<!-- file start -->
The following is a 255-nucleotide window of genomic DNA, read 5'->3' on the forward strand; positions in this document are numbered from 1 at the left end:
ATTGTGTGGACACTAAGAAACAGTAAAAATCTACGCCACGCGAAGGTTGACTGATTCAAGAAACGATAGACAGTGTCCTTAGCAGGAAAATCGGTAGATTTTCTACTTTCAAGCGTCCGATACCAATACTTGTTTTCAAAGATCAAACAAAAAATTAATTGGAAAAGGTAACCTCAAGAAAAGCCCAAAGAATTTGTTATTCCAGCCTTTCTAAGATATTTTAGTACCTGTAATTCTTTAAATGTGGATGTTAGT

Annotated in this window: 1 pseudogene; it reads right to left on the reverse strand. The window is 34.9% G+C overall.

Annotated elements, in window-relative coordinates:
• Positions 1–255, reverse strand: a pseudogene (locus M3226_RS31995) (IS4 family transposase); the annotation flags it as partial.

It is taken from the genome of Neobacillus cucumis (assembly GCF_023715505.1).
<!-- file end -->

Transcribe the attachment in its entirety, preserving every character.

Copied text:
The following is a 255-nucleotide window of genomic DNA, read 5'->3' on the forward strand; positions in this document are numbered from 1 at the left end:
ATTGTGTGGACACTAAGAAACAGTAAAAATCTACGCCACGCGAAGGTTGACTGATTCAAGAAACGATAGACAGTGTCCTTAGCAGGAAAATCGGTAGATTTTCTACTTTCAAGCGTCCGATACCAATACTTGTTTTCAAAGATCAAACAAAAAATTAATTGGAAAAGGTAACCTCAAGAAAAGCCCAAAGAATTTGTTATTCCAGCCTTTCTAAGATATTTTAGTACCTGTAATTCTTTAAATGTGGATGTTAGT

Annotated in this window: 1 pseudogene; it reads right to left on the reverse strand. The window is 34.9% G+C overall.

Annotated elements, in window-relative coordinates:
• Positions 1–255, reverse strand: a pseudogene (locus M3226_RS31995) (IS4 family transposase); the annotation flags it as partial.

It is taken from the genome of Neobacillus cucumis (assembly GCF_023715505.1).